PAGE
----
Tracking the impact of Pliocene/Pleistocene sea level and climatic oscillations on the cladogenesis of the Cape legless skink, Acontias meleagris species complex, in South Africa
Article first published online: 7 DEC 2012
© 2012 Blackwell Publishing Ltd
Journal of Biogeography
Volume 40, Issue 3, pages 492–506, March 2013
How to Cite
Engelbrecht, H. M., van Niekerk, A., Heideman, N. J.L., Daniels, S. R. (2013), Tracking the impact of Pliocene/Pleistocene sea level and climatic oscillations on the cladogenesis of the Cape legless skink, Acontias meleagris species complex, in South Africa. Journal of Biogeography, 40: 492–506. doi: 10.1111/jbi.12024
- Issue published online: 12 FEB 2013
- Article first published online: 7 DEC 2012
- National Research Foundation
- Cape region;
To determine the geographical boundaries among cryptic lineages and examine the evolutionary drivers of cladogenesis within the Cape legless skink, Acontias meleagris species complex.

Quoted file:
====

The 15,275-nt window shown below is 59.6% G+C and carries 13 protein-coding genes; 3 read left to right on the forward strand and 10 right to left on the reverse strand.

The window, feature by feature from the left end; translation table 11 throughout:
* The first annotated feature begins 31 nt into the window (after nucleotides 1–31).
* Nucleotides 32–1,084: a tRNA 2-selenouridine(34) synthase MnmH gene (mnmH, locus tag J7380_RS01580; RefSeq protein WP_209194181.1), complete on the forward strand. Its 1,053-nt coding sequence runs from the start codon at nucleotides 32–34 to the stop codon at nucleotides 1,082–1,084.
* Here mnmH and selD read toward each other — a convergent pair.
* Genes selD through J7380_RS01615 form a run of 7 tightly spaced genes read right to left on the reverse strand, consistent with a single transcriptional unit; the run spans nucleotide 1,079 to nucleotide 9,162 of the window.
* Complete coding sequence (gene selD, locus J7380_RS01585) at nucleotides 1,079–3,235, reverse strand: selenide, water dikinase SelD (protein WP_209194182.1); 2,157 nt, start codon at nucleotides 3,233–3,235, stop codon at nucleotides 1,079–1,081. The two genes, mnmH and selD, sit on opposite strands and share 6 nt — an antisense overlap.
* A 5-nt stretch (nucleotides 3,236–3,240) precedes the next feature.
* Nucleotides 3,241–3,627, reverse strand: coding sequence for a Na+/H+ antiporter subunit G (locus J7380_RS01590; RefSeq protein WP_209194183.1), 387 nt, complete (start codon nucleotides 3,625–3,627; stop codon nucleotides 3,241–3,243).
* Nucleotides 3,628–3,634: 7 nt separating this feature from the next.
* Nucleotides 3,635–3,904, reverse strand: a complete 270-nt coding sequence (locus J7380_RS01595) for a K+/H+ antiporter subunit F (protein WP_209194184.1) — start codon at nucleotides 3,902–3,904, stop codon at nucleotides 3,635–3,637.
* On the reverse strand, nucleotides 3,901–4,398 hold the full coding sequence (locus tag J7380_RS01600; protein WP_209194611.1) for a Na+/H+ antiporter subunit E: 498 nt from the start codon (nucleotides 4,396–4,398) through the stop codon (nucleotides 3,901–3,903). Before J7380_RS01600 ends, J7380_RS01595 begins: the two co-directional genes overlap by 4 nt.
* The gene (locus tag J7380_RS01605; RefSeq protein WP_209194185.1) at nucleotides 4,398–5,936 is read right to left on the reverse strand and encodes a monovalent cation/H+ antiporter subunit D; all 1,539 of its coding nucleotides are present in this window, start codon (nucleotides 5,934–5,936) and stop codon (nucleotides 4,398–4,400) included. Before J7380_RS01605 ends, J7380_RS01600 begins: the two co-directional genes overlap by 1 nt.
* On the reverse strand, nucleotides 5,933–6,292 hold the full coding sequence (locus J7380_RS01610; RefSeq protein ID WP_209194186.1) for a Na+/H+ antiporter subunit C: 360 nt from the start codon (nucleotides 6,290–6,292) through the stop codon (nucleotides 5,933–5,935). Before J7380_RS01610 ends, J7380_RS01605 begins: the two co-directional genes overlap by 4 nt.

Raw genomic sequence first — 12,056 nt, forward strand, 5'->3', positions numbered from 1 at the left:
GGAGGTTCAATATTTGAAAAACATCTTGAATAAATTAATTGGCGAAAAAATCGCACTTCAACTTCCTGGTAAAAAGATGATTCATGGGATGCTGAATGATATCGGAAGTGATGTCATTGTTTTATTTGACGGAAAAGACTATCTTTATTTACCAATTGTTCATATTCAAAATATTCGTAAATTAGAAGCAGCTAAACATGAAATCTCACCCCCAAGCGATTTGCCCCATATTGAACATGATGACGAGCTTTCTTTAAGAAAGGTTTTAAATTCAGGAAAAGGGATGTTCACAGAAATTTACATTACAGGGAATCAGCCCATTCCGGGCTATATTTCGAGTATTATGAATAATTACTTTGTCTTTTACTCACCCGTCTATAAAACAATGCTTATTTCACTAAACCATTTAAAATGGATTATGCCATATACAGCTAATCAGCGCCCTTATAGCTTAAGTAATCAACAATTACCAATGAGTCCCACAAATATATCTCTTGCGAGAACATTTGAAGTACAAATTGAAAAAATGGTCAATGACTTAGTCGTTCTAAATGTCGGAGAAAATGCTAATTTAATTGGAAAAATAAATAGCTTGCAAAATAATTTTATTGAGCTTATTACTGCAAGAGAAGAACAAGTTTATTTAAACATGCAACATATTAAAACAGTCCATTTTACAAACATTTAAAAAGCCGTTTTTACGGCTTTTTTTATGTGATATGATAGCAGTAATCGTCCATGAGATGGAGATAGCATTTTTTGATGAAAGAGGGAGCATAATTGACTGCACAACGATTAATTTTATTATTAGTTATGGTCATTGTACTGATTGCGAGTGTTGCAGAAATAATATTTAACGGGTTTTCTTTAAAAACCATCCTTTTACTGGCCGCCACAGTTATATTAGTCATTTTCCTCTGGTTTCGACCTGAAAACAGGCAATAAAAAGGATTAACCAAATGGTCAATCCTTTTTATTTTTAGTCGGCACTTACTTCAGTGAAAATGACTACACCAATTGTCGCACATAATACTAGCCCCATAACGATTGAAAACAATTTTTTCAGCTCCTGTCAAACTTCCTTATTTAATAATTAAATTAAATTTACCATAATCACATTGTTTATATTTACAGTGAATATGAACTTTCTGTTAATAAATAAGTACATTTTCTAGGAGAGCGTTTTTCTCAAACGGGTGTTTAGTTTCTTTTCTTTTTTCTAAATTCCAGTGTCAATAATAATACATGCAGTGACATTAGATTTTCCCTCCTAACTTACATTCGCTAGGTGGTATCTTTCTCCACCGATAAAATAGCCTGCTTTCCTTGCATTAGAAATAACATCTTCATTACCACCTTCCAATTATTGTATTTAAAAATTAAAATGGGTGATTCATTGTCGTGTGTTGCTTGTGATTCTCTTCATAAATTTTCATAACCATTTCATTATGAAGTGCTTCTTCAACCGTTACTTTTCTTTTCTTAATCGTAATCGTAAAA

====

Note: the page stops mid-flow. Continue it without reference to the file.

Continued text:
Coastal plains and adjacent interior of the Eastern, Northern and Western Cape provinces of South Africa.
A total of 231 specimens from 55 localities were collected from the entire known distribution range of the A. meleagris complex. Partial sequence data were collected from two mitochondrial DNA loci, 16S rRNA and cytochrome c oxidase subunit I (COI), and one protein-coding nuclear DNA locus, exophilin 5 (EXPH5). Phylogenetic, phylogeographical and population genetic analyses, together with divergence time estimation, were conducted on the DNA sequence data to examine evolutionary history and diversification within the species complex.
Marked genetic structure was observed within the A. meleagris complex, and five clades were retrieved, most of which were statistically well supported. These five clades were also evident within the haplotypic analyses and were characterized by demographic stability. Cladogenesis was induced during the Pliocene/Pleistocene epochs, most likely as a result of oscillations in climate and sea level, and Neogene geomorphic phenomena. The Breede River Valley is an area of high genetic diversity and is likely to have served as a refugium.
Lineage diversification and the current biogeographical patterning reflect the impact of sea level oscillations on historical coastal habitat availability. Fine-scale differences between co-distributed subterranean and supraterranean herpetofaunal taxa can be attributed to differences in life-history traits amongst different habitat types. Historical evolutionary drivers within this subterranean species complex are inferred and discussed.